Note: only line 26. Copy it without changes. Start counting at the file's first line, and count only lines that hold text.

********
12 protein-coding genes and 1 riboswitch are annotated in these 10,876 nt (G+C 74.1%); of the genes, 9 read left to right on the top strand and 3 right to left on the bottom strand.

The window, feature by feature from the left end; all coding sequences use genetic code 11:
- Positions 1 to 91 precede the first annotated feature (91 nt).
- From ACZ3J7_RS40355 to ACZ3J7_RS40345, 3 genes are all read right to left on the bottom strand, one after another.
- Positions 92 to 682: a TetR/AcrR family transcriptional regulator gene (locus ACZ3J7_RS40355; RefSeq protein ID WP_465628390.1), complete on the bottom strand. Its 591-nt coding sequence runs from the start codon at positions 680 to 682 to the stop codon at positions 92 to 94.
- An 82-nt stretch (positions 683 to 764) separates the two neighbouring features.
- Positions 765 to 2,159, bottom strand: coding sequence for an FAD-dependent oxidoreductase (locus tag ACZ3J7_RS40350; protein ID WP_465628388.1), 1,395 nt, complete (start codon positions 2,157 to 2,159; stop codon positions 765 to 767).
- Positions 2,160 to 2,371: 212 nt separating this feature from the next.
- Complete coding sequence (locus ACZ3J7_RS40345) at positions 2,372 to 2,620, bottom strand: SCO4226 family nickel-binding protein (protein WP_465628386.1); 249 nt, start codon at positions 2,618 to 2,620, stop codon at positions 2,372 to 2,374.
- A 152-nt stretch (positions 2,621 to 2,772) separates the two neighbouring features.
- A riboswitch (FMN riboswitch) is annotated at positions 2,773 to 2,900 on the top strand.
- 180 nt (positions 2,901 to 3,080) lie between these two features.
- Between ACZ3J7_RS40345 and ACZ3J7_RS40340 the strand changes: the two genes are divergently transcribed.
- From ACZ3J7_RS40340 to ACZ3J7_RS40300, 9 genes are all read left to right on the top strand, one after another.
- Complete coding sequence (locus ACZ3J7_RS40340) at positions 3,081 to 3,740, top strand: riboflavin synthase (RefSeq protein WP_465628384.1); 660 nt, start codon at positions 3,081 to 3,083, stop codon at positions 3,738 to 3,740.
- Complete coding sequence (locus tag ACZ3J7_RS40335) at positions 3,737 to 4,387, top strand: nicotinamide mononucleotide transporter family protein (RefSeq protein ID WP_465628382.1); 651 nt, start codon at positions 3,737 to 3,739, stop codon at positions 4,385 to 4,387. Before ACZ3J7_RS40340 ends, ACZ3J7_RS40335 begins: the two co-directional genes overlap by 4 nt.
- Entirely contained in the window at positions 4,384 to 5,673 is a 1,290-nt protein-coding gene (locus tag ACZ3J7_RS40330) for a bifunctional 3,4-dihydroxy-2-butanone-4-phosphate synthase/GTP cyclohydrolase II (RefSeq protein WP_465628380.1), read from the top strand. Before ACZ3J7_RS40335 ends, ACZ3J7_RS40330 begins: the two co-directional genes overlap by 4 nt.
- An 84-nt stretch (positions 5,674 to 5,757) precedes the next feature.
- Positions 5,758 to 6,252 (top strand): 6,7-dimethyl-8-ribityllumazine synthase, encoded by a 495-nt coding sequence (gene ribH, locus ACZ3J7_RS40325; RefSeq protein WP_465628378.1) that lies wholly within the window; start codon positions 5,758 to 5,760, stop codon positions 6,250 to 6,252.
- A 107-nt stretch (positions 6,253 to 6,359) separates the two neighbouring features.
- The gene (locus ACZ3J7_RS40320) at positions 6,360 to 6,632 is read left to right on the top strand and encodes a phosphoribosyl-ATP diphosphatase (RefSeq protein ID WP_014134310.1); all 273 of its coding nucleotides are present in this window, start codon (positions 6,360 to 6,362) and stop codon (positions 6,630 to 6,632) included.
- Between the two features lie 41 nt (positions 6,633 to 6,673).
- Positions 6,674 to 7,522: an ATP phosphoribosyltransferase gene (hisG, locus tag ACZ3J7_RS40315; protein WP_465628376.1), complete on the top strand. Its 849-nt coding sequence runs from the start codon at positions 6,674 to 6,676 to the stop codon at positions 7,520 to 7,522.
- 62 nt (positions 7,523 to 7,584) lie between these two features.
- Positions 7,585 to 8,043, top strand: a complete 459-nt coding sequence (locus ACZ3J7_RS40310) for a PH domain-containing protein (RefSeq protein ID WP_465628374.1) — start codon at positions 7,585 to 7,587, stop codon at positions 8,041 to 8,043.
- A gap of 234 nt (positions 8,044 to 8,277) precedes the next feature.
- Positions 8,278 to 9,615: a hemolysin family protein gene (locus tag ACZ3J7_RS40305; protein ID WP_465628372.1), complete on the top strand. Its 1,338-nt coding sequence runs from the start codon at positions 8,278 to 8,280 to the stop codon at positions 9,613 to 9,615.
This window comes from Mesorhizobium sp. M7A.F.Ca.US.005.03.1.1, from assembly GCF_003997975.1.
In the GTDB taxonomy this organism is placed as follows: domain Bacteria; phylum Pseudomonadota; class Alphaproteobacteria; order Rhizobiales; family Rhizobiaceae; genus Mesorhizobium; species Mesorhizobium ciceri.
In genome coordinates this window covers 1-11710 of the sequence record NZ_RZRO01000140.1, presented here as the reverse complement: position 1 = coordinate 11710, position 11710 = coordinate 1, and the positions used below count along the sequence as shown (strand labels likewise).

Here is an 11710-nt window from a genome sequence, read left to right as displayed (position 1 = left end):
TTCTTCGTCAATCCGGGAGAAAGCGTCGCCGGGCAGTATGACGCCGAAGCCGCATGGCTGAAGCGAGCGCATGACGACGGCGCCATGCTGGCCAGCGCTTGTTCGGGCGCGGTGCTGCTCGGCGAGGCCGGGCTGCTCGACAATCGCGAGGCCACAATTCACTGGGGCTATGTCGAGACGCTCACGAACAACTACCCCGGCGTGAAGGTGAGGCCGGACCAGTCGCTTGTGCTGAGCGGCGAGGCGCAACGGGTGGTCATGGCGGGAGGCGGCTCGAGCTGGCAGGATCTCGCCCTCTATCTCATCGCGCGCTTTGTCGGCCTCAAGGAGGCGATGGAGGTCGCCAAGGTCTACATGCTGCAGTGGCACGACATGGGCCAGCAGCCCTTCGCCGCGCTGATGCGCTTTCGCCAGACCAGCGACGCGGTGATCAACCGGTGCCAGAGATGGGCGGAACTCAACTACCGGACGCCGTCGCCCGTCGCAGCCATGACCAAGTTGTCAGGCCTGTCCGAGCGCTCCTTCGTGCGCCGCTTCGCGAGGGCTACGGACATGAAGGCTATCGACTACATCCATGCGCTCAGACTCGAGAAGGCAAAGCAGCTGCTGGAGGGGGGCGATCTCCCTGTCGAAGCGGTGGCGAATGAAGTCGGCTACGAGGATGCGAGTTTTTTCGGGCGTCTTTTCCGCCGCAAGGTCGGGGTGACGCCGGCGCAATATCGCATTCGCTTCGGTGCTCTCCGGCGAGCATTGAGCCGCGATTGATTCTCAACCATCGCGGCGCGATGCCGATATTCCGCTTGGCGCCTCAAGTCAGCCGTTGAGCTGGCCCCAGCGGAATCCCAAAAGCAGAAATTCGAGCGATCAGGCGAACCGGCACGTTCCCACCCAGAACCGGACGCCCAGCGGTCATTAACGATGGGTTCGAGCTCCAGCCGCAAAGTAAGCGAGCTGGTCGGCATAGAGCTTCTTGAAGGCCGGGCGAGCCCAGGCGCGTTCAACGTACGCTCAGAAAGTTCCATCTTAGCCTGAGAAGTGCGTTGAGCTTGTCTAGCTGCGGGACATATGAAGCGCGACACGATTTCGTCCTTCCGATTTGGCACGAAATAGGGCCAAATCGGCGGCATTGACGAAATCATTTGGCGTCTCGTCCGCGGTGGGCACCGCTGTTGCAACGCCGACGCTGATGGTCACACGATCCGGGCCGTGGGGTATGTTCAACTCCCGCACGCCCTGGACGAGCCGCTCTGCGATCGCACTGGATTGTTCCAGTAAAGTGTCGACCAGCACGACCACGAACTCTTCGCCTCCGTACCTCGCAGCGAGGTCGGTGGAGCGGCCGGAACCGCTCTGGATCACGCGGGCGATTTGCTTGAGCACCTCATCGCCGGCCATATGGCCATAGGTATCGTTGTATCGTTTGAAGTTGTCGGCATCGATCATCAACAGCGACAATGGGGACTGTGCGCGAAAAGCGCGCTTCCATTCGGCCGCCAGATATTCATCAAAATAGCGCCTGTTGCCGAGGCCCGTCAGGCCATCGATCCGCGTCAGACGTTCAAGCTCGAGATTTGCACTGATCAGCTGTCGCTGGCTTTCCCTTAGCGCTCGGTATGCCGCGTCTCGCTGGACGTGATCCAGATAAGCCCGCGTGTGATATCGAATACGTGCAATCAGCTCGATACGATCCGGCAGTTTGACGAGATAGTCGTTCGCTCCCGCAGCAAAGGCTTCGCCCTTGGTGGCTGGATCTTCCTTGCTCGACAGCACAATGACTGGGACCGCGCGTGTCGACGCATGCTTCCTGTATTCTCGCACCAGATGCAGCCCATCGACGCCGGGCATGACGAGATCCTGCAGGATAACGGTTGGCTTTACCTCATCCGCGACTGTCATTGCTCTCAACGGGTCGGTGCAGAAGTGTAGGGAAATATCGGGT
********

- A gap of 234 nt (positions 8,044 to 8,277) precedes the next feature.